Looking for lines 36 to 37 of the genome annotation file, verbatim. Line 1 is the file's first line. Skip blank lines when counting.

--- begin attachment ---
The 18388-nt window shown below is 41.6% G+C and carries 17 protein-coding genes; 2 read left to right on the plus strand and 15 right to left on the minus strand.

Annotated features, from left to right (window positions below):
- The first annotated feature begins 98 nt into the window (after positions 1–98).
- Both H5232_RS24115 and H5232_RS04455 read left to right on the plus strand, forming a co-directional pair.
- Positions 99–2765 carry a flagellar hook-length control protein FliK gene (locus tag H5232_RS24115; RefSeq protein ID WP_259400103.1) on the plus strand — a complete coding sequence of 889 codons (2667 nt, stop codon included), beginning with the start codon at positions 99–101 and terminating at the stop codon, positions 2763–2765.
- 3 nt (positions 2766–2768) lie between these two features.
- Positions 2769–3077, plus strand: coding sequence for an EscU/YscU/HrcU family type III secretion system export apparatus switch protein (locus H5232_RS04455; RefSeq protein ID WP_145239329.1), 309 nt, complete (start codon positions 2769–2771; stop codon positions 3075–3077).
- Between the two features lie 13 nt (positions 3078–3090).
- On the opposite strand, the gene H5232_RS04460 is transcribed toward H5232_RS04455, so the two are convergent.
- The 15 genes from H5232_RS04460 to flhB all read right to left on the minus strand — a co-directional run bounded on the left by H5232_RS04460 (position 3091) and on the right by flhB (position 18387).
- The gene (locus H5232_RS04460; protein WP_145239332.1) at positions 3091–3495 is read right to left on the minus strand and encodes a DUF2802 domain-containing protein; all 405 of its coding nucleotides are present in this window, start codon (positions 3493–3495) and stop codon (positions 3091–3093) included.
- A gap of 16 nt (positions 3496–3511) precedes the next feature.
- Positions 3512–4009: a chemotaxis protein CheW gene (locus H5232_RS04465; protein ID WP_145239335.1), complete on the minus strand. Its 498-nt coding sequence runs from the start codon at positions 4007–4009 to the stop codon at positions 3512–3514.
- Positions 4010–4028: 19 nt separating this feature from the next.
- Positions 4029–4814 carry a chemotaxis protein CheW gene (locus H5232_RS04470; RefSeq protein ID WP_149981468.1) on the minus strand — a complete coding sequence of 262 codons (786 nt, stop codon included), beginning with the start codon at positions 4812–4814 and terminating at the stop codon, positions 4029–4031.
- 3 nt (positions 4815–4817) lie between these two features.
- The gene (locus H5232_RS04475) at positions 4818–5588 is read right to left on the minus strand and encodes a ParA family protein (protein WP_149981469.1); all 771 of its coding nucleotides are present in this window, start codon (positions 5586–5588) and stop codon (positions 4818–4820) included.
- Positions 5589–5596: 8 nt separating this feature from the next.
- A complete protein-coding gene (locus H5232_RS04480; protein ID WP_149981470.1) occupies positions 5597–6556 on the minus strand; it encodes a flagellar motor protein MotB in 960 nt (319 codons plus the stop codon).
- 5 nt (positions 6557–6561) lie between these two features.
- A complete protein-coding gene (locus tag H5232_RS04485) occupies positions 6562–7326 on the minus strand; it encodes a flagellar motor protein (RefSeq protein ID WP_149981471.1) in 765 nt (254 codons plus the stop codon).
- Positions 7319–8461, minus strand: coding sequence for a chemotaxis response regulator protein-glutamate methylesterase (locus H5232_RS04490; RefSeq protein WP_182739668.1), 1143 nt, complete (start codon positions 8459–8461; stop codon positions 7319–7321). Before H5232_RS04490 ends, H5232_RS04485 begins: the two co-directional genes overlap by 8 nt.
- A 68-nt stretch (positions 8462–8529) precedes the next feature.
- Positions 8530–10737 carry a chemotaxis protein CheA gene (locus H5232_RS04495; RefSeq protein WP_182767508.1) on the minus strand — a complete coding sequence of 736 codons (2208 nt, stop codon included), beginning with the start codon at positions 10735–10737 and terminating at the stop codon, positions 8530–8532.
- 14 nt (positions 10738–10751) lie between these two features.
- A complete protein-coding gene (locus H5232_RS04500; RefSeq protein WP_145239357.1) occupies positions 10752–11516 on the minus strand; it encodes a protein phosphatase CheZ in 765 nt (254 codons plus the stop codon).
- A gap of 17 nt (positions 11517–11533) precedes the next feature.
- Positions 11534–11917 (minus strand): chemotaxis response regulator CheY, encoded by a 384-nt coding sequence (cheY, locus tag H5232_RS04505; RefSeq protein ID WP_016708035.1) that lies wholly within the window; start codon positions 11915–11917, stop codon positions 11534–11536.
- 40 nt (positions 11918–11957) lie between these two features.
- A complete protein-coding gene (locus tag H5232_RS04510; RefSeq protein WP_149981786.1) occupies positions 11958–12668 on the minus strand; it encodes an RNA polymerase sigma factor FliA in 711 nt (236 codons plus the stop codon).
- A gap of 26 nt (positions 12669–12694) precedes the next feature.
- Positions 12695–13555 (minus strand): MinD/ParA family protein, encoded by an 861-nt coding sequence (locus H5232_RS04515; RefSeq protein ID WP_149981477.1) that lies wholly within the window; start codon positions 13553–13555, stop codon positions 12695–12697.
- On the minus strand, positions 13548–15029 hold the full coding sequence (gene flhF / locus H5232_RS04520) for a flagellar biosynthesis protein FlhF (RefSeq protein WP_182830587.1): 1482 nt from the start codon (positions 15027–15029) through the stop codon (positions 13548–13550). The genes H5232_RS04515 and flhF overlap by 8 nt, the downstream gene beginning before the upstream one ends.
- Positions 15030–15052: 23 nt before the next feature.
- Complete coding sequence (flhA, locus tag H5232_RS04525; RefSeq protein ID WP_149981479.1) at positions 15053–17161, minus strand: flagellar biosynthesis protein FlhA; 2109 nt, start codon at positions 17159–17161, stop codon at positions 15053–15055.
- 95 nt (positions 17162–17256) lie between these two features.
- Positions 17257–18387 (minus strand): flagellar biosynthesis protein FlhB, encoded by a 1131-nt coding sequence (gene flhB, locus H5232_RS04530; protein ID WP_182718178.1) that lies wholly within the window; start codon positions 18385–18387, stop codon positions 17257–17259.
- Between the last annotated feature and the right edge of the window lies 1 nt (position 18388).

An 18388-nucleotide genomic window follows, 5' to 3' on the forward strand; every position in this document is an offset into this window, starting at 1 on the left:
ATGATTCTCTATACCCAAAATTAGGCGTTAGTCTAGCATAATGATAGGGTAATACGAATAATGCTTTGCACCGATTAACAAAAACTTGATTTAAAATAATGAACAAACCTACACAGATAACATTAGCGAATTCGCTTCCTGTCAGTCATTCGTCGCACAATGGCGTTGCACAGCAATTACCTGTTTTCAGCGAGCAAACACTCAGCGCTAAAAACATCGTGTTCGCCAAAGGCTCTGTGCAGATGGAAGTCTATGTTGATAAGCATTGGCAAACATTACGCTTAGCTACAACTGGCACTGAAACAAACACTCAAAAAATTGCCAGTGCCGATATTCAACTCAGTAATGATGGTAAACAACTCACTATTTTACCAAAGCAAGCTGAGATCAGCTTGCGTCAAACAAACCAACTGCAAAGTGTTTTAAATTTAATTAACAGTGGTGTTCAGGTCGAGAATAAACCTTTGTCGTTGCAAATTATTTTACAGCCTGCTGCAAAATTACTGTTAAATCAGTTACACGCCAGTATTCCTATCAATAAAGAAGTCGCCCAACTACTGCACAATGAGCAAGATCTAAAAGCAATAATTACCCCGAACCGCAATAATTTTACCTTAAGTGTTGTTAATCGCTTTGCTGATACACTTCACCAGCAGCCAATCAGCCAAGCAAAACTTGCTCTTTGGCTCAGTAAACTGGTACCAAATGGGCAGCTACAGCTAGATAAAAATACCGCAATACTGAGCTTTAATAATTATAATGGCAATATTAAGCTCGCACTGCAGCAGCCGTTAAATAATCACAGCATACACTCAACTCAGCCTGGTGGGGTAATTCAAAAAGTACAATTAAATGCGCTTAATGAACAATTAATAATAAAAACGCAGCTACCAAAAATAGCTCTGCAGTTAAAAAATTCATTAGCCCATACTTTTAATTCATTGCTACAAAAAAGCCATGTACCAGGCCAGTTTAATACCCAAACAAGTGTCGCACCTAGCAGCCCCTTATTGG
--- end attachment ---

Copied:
- 95 nt (positions 17162–17256) lie between these two features.
- Positions 17257–18387 (minus strand): flagellar biosynthesis protein FlhB, encoded by a 1131-nt coding sequence (gene flhB, locus H5232_RS04530; protein ID WP_182718178.1) that lies wholly within the window; start codon positions 18385–18387, stop codon positions 17257–17259.